Two summers ago, Dad passed away. Mom suffered a literal broken heart, and followed him into Eternity less than four months later. Then a cascade of events happened that nearly erased my connection to my hometown. I haven’t been back since the estate sale. It’s the longest stretch I’ve ever been away from the place that birthed me, raised me, and launched me.
Even though I’ve had a driver’s license from a different state since high school, I just now feel like I’ve lost home.
HOME IS WHERE EVERY STORY STARTS
Growing up, I only remember living in one home—on the farm. We moved there when I was an infant, and even years after I had children of my own, Mom and Dad lived in that same rural rancher. When they finally did move into town as empty nesters, my parents moved even closer into the heart of the same community—where I had joined the Sunnyside 4-H Club, swam in the public pool, and attended school for more than a dozen years. For a major part of my life, this was homebase.
Even so (or maybe because so), I harbored an urge to get away.
Maybe I was trying to see if the concept of home would stay put or follow me.
My husband and I tested it early on.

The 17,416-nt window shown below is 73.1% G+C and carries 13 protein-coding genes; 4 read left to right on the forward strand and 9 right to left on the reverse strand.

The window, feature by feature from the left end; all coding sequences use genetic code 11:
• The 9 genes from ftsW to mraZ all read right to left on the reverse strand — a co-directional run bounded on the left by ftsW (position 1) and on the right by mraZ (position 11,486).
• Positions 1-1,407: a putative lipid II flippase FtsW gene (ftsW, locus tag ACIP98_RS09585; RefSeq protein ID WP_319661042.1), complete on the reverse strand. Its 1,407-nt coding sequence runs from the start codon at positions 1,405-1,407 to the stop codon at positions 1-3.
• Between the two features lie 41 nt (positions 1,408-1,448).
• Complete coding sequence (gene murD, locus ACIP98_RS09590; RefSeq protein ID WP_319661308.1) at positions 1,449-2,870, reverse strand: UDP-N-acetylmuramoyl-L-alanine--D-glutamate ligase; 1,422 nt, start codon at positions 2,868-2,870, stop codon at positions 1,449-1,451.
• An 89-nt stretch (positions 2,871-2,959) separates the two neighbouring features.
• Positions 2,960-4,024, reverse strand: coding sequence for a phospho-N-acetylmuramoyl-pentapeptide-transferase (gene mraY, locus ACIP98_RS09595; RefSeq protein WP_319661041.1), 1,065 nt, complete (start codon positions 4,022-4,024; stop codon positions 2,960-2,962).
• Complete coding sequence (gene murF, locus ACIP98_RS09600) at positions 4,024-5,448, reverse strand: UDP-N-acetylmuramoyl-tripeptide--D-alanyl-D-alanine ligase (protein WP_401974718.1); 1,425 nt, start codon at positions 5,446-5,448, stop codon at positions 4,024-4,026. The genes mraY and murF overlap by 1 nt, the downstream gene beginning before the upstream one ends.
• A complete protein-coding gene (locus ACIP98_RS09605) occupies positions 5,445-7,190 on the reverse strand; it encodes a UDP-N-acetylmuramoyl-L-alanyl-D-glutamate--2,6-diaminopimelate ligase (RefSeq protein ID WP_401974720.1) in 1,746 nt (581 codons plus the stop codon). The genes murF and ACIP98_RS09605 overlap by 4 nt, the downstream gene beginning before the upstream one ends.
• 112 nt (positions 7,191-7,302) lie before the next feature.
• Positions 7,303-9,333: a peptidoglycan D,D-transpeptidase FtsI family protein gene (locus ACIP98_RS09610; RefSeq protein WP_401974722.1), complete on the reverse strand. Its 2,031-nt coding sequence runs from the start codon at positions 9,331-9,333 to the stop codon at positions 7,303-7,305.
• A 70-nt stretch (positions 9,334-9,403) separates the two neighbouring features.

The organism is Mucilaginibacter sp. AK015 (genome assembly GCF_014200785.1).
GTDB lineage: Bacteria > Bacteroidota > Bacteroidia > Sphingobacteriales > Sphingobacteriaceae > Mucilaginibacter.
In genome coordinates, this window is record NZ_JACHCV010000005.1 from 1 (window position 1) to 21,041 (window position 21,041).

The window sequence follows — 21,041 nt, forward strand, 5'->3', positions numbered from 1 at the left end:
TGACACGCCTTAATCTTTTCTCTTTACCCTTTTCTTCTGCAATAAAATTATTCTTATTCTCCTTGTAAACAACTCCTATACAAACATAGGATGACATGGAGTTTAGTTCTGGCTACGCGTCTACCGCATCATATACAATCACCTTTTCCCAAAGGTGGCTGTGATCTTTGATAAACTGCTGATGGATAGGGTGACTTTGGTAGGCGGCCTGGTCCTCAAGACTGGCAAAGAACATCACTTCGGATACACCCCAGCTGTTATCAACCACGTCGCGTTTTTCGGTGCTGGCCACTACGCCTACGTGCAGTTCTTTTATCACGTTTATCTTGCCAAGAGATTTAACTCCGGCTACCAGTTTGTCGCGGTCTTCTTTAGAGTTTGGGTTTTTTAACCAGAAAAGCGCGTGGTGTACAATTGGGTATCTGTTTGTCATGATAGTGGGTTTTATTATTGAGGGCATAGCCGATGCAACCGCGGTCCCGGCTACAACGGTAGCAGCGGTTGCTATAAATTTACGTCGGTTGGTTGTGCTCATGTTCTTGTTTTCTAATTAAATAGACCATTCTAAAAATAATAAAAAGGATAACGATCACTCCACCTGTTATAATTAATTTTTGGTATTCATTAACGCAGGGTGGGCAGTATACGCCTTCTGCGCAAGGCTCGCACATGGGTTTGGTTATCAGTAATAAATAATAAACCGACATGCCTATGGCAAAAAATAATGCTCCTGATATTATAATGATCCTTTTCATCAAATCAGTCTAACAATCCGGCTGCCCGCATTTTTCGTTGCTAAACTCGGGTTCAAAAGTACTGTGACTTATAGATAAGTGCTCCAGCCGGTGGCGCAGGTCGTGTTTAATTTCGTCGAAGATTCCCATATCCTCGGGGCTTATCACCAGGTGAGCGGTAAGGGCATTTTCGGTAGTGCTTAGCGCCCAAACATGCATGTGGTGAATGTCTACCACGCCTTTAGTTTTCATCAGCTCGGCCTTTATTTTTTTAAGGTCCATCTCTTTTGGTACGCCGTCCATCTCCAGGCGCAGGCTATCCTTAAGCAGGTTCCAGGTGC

Two weeks into a new city, new apartment, and new careers, we were robbed in an overnight “walk-in.” After leaving the front door open accidentally, we lost trash bags, a can opener, a toaster, a loaf of bread, small electronics, and (worst of all) a wholesale-club-size bag of frozen tamales. Actually, the biggest thing I lost that day was a sense of security, assumed safety, guaranteed goodness in my community. It revealed to a shocked small-town girl a wider world that could take from you what it wanted. And it shined a light on the blessed beginning I had.
It was the first time I remember feeling like I was living away from home.
Home gives us a vantage point to understand our place in the world, our part of God’s story. Home first sets our worldview and orients our heart.
And that foundation forms the framework of who we ultimately become.Home gives us a vantage point to understand our place in the world, our part of God’s story. Home first sets our worldview and orients our heart. And that foundation forms the framework of who we ultimately become.Click To Tweet
HOME IS A UNIVERSAL CONCEPT
My favorite TV shows are home improvement ones.